We are acquiring quite the collection of pets! Today marks 2 weeks having Uli at home. He is the current star of the show as we train and socialize him. Fanny is still trying to come to terms with Uli joining the family but is making great progress. The chickens are making it through their first winter and are all laying eggs regularly. Things are going really well and we are so grateful and happy to care for this collection of creatures. They each contribute to our lives in their own wonderful ways. On to the pictures!
Puppies need to chew and bite and chomp almost constantly. We have quite the collection of toys for Uli so that we can keep him engaged and chewing the right things instead of us or our things.
Even with nearly constant supervision and redirection to appropriate chew things, he still tries to sneak in bites on things he knows he shouldn't. This fringed rug I knit is a very hard to ignore temptation. It might have to go into storage until he gets a bit older and calmer.
In addition to exploring everything with his mouth, he also has a ton of energy for running and jumping, which also means lots of slipping and sliding on the wood floors.
We saw a lot of progress this second week when it comes to his comfort with being closed into his crate. The soft bed is a big draw!
Uli is also still taking visitors and was happy to snuggle up to Jason and Elise.
And to my mom, too! We really love that he can play hard and then settle down for some mellow, cuddling time.
He has also been going to puppy socialization classes and to puppy playtime sessions in order to make sure he remains friendly to other dogs. The first few minutes of his first class were kind of scary for him. He moved around the perimeter of the room with his tail between his legs and seemed intimidated by all of the puppies and the new space. And then, after he had taken it all in for a few minutes, he decided it was all right and he started wrestling and running with the other dogs. Hooray for socialization!
All that play can make a puppy tired. Uli's favorite napping spot is on top of this heating vent. This Minnesota dog is not a fan of the cold weather so far. I feel you, Uli.
For the first few days, Fanny hid upstairs. We don't allow Uli on the 2nd floor yet, so she very much stuck to that safe zone for the first few days. She had her food, water, litterbox and plenty of places to sleep up there. Even though her basic needs were met, she was peeking around the corner of the stairs and testing out the safety of the 1st floor before too long. She doesn't like being left out of the action!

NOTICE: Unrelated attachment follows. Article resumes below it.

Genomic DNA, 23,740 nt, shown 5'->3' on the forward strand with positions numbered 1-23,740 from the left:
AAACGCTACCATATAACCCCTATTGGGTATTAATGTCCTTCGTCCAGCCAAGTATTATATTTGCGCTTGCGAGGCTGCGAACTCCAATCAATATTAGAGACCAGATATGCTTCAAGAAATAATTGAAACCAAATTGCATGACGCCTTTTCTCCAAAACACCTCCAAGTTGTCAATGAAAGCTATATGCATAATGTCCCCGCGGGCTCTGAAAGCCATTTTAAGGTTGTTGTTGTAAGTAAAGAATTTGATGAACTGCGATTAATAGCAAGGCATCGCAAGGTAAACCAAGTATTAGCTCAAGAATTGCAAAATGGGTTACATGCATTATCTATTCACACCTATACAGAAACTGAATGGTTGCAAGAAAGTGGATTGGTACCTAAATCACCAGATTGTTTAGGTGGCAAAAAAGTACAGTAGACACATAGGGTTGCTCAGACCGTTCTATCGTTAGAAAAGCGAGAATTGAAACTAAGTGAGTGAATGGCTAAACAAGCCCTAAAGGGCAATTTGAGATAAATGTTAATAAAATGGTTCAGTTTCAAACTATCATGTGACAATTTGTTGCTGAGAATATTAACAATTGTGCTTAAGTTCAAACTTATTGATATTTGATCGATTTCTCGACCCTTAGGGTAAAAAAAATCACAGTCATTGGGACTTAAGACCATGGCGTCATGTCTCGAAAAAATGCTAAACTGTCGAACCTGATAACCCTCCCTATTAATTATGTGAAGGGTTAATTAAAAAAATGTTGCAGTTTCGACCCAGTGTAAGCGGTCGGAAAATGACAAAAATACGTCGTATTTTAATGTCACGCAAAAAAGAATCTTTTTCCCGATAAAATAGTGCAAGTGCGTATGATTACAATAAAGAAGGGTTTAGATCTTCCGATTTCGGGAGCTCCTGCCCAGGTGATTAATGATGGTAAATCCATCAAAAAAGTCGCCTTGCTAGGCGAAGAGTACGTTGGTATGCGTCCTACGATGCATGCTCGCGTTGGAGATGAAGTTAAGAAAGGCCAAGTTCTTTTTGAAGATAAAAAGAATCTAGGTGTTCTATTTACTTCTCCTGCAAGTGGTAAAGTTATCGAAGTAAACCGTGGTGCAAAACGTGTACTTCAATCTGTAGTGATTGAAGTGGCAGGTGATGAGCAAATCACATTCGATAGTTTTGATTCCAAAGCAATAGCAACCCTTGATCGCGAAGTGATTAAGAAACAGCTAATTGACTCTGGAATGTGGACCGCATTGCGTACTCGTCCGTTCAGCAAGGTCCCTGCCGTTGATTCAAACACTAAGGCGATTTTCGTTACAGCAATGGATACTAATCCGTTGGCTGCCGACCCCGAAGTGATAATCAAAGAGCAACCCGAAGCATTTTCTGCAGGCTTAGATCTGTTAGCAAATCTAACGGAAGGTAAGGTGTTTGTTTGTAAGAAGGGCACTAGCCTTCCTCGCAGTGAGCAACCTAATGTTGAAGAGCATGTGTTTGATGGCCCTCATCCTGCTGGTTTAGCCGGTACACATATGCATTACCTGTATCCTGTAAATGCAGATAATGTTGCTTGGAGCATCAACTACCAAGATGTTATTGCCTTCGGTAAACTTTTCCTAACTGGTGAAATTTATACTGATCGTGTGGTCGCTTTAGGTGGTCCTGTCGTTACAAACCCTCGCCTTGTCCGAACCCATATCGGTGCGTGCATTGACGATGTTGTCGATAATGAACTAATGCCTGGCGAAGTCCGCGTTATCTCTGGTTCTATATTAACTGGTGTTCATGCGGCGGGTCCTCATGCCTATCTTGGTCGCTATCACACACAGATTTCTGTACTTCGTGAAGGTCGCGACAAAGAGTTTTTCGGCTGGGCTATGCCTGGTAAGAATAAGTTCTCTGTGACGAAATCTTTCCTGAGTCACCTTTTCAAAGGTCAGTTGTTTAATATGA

She has slowly started to lessen the distance from which she observes Uli and his shenanigans.
He can still be a bit overwhelming to her when he tries to elicit play. Despite his comical attempts at engaging her through play bowing, growly flips and barking spins, she hasn't taken the bait.
We are optimistic that through a combination of our monitoring and calming of his behavior towards her and her growing confidence, we will be able to find a point where everyone has accepted each other.
And, the chickens! Winter is boring for chickens. They have a pretty tricked out coop that keeps the temperature at 20 degrees F or warmer, a string of lights that supplements the darkness to provide about 14 hours of light and we open the door to their outside run whenever the temperature is 10 degree F or higher. When they are in the run, they have access to a dust (wood ash) bath, some things to perch on and we give them food scraps, grit and scratch.
They must be happy chickens because they all started laying eggs! And, as I was hoping, Petunia's eggs are blue!
The blue eggs are such a beautiful novelty. The color of the shell makes no difference when it comes to the egg on the inside, but it makes me happy to have something so special looking.
Nellie and Camilla both lay brown eggs, but I have figured out how to tell them apart. It helps to be able to know who is laying which egg so I can have a vague sense of the frequency each bird is laying at. Three egg days are not uncommon for us but not an everyday thing.
Nellie's eggs are a bit lighter in color than Camilla's and Camilla's are a bit pointier in shape. I have learned that each bird has a signature shape to their egg based on the shape of their body. It makes total sense but I never knew that before!
We have been getting enough eggs that we have been able to start giving them away a half dozen at a time. It seems I am not the only one to be thrilled by the blue shells. The recipients of our eggs have all remarked about the color.
We have also been receiving egg gifts from my Aunt Audrey. She has ducks and chickens and has been sharing her duck eggs with us. Between her duck eggs and our chicken eggs, it is safe to say that we are rich in eggs!
It has been fun to make new recipes prompted by the need to use up some eggs. For example, I have been making Mark Bittman's cornbread recipe.
Thus concludes the pet update! Well...here is one last puppy shot for the road:
PS "Mullweiler" in the title is a mashup of my last name and Paul's last name. We decided not to pick which one to use for Uli but instead gave him this fun hybrid for his last name.